Thursday, 6 February 2014

Finding Fun

Hi internet,
So far on this blog my posts have tended to fall in to 2 categories. I'm either moaning about something or other that’s pissing me off… or cheering up and getting all excited again.  Well luckily for you, this one’s taking a different tack.  Instead I'm going to talk about something odd I've noticed.

Put bluntly: the difference between fun and not fun is bloody minute!

I've been prototyping a lot recently, i.e... knocking up quick and dirty builds to test out various gameplay ideas I've had… and in almost every case they don’t just emerge as a fun experience on the first attempt. Instead I normally have to go through a process of tinkering and testing over and over again until something entertaining emerges.

If a level is too short then a player will feel unsatisfied, too long and they’ll get bored.  Make it too hard and you’ll piss ‘em off… too easy and you’re back to boredom again. Also how fast should the character be? How about the relative speed of the enemies? What should the time limit be? How much damage can they take without dying? And so forth… Even on a purely mechanical level there are dozens of these factors that have can have an effect on a player’s enjoyment of the game.

More than that if I build a level and it isn't quite working it’s normally a combination of the above that I need to tweak to get the gameplay where I want it.

And the tweaking itself is a fascinating process, it can go something like this…
Build the basic game – not fun
Make it a little harder – still not fun
Make it a little faster – still not fun
Add more enemies – FUN!
Add a few more enemies – not fun again
Make the game slower – MORE FUN!
Slightly tweak the controls – no fun at all
Paint everything green – BINGO! Fun for breakfast, lunch & tea!

And so forth.  The point is that it’s not a formula that I'm working to at this point- it’s a semi-guided game of trial and error. Sometimes I have no idea what the magic combination will be, other times I may think I do and end up with an unplayable piece of crap.  Even if I hit a fun combination how do I know if it’s the best possible version or that some more tinkering wouldn't yield an even better solution? – I don’t!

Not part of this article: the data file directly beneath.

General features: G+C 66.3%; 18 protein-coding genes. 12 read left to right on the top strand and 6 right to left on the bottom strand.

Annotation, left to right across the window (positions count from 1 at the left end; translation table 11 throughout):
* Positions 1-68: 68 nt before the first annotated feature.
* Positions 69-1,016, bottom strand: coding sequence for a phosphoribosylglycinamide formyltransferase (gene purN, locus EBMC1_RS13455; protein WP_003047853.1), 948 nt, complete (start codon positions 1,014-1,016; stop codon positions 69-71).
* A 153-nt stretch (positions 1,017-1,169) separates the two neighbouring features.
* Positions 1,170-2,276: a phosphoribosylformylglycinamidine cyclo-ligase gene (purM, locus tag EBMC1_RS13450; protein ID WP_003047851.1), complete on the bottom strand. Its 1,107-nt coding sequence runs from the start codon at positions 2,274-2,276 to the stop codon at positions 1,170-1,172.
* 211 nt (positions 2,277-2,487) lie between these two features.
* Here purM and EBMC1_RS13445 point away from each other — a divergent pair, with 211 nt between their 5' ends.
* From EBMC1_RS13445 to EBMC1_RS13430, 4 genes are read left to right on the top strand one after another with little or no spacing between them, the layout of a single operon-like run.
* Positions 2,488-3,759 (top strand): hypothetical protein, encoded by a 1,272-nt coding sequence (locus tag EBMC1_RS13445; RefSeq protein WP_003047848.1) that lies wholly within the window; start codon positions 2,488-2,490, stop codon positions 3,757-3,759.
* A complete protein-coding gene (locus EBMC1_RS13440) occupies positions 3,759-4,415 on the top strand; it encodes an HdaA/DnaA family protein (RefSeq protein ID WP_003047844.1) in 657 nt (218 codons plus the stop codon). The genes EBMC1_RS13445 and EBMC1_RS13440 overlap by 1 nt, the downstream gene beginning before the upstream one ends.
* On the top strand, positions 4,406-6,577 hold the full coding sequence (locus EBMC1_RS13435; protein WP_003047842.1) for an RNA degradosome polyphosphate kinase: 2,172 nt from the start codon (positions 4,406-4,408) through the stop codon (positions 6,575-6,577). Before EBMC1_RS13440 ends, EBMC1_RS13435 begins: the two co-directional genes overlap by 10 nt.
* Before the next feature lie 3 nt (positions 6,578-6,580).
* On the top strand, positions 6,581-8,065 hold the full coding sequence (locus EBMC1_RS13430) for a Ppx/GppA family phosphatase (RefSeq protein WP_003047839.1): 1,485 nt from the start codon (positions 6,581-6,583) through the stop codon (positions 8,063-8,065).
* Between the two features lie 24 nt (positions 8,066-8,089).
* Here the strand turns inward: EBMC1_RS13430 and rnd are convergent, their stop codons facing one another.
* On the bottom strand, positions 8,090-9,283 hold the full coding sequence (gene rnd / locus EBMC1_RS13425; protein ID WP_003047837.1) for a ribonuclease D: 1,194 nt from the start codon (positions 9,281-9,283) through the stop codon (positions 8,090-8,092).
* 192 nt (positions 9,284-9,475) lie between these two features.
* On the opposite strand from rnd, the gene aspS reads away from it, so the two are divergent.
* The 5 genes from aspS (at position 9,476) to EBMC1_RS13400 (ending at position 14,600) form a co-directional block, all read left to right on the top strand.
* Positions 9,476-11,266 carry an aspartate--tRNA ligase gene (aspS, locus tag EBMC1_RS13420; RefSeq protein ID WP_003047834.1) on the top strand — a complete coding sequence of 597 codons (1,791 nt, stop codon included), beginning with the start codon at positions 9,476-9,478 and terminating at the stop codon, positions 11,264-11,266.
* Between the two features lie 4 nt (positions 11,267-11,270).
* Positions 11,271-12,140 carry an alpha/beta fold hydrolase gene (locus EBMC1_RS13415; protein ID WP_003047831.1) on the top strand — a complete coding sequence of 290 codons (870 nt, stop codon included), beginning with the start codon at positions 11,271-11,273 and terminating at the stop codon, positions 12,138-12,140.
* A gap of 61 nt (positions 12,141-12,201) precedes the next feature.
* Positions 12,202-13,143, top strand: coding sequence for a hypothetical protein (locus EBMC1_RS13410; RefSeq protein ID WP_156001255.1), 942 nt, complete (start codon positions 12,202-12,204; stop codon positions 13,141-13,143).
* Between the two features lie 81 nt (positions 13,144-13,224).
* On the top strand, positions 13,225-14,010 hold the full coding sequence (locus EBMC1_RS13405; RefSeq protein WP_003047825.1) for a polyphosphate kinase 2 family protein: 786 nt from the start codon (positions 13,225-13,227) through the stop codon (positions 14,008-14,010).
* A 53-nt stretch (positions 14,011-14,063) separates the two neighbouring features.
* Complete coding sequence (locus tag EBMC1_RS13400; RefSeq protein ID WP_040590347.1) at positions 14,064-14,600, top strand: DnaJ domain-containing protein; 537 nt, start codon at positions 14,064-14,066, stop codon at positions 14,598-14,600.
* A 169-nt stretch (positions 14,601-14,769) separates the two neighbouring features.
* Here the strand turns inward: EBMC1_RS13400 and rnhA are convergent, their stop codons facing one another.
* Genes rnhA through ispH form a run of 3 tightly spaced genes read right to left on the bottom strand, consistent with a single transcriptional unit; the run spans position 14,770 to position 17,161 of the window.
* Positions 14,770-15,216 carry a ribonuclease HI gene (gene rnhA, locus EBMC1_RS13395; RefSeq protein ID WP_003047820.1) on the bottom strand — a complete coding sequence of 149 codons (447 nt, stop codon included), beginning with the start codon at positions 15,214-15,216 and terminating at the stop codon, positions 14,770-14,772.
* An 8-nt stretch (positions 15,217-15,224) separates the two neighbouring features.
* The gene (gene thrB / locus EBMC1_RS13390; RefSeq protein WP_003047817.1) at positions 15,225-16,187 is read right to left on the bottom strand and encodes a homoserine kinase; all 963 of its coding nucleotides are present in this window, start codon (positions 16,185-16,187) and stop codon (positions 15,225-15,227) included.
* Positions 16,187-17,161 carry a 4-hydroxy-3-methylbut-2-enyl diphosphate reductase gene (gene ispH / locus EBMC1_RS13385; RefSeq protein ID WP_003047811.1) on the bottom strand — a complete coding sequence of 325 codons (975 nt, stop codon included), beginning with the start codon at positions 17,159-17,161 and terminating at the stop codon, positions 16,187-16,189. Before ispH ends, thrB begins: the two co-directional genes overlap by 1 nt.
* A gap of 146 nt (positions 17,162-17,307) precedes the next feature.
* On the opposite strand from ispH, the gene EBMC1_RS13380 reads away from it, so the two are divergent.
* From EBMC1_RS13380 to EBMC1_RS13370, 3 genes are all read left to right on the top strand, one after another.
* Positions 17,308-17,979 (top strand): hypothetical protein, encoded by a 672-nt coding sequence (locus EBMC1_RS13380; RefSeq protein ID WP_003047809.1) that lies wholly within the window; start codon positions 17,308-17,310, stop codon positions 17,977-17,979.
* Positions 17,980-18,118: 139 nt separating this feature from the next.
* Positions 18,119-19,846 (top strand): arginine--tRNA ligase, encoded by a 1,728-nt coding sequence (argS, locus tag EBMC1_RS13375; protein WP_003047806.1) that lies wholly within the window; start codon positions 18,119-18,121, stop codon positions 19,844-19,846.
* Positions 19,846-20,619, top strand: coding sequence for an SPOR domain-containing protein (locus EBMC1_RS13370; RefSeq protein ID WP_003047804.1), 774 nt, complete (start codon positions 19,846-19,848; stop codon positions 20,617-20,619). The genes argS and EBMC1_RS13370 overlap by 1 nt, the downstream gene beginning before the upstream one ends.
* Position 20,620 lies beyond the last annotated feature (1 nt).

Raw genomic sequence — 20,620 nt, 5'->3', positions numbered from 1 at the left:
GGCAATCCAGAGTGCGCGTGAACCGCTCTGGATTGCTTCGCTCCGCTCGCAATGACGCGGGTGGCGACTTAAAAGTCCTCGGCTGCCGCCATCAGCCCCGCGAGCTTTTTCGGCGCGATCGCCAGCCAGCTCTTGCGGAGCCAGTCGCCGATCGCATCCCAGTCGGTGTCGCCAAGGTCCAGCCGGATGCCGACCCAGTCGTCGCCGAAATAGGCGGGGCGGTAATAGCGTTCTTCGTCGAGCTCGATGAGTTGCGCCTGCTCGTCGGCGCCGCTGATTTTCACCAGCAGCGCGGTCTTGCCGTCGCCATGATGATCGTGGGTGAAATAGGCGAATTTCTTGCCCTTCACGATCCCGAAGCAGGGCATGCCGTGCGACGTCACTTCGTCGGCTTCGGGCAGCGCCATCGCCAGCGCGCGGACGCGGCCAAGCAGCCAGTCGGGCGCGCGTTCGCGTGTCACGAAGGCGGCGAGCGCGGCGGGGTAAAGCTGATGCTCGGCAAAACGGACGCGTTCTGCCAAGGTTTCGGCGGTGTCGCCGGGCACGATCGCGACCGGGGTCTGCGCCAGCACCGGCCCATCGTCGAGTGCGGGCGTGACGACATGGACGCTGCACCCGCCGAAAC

Add to that the fact that at the same time I'm losing my objectivity by playing it so intensively and even then, fun is a subjective experience, (i.e.. if I do make something fun for myself there’s no guarantee that the next guy will), and it’s enough to give me a bloody big headache!

So there you go kids, fun is a crap shoot.  Admittedly it’s not completely blind, (I do generally have an idea of the areas I need to tinker with), but it’s fascinating to see that moment when it all clicks together and I know I've got a game on my hands!

Ratticus’ final comment.

I've taken a few things out of this: nothing I didn't really know already but in future I’ll put more emphasis on:
Getting more playtesting done
Prototyping quickly and often
Making anything that might need to be adjusted easily configurable
And so forth – you've heard it all before no doubt…

I don’t really have a silver bullet solution for this.  I'm sure experience will also help hugely as time goes on, but I don’t think there exists a way of honing in on a fun experience by design, you've just gotta chip away until something nice pops out!